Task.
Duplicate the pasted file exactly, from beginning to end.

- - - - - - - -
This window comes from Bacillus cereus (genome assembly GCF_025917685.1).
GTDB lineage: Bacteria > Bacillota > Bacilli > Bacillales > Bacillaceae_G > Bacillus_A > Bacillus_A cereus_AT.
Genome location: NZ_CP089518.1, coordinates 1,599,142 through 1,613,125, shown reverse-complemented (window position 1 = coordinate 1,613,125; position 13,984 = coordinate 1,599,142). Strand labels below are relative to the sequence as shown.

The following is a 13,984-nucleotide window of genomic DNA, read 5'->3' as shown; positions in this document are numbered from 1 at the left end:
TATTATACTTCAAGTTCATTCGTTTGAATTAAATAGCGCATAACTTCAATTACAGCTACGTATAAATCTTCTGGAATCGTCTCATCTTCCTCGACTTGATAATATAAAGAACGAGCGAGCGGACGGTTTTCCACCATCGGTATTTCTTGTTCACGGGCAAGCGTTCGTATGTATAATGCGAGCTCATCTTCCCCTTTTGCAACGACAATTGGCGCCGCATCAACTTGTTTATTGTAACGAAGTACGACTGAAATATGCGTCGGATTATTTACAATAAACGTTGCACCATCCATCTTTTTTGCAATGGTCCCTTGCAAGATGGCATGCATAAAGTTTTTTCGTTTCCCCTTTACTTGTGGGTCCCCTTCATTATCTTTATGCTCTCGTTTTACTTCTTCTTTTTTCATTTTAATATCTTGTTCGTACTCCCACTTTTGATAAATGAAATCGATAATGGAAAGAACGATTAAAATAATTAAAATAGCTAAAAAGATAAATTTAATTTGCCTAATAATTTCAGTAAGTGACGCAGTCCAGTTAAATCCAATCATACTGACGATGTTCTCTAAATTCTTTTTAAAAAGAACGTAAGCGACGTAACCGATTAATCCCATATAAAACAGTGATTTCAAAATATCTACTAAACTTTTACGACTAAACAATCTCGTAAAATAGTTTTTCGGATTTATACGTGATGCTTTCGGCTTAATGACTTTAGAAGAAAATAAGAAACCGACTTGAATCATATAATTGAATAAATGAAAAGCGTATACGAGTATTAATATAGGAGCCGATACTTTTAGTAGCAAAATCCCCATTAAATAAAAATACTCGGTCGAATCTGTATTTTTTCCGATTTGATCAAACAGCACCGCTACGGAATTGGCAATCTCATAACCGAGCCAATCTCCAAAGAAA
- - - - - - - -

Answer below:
This window comes from Bacillus cereus (genome assembly GCF_025917685.1).
GTDB lineage: Bacteria > Bacillota > Bacilli > Bacillales > Bacillaceae_G > Bacillus_A > Bacillus_A cereus_AT.
Genome location: NZ_CP089518.1, coordinates 1,599,142 through 1,613,125, shown reverse-complemented (window position 1 = coordinate 1,613,125; position 13,984 = coordinate 1,599,142). Strand labels below are relative to the sequence as shown.

The following is a 13,984-nucleotide window of genomic DNA, read 5'->3' as shown; positions in this document are numbered from 1 at the left end:
TATTATACTTCAAGTTCATTCGTTTGAATTAAATAGCGCATAACTTCAATTACAGCTACGTATAAATCTTCTGGAATCGTCTCATCTTCCTCGACTTGATAATATAAAGAACGAGCGAGCGGACGGTTTTCCACCATCGGTATTTCTTGTTCACGGGCAAGCGTTCGTATGTATAATGCGAGCTCATCTTCCCCTTTTGCAACGACAATTGGCGCCGCATCAACTTGTTTATTGTAACGAAGTACGACTGAAATATGCGTCGGATTATTTACAATAAACGTTGCACCATCCATCTTTTTTGCAATGGTCCCTTGCAAGATGGCATGCATAAAGTTTTTTCGTTTCCCCTTTACTTGTGGGTCCCCTTCATTATCTTTATGCTCTCGTTTTACTTCTTCTTTTTTCATTTTAATATCTTGTTCGTACTCCCACTTTTGATAAATGAAATCGATAATGGAAAGAACGATTAAAATAATTAAAATAGCTAAAAAGATAAATTTAATTTGCCTAATAATTTCAGTAAGTGACGCAGTCCAGTTAAATCCAATCATACTGACGATGTTCTCTAAATTCTTTTTAAAAAGAACGTAAGCGACGTAACCGATTAATCCCATATAAAACAGTGATTTCAAAATATCTACTAAACTTTTACGACTAAACAATCTCGTAAAATAGTTTTTCGGATTTATACGTGATGCTTTCGGCTTAATGACTTTAGAAGAAAATAAGAAACCGACTTGAATCATATAATTGAATAAATGAAAAGCGTATACGAGTATTAATATAGGAGCCGATACTTTTAGTAGCAAAATCCCCATTAAATAAAAATACTCGGTCGAATCTGTATTTTTTCCGATTTGATCAAACAGCACCGCTACGGAATTGGCAATCTCATAACCGAGCCAATCTCCAAAGAAA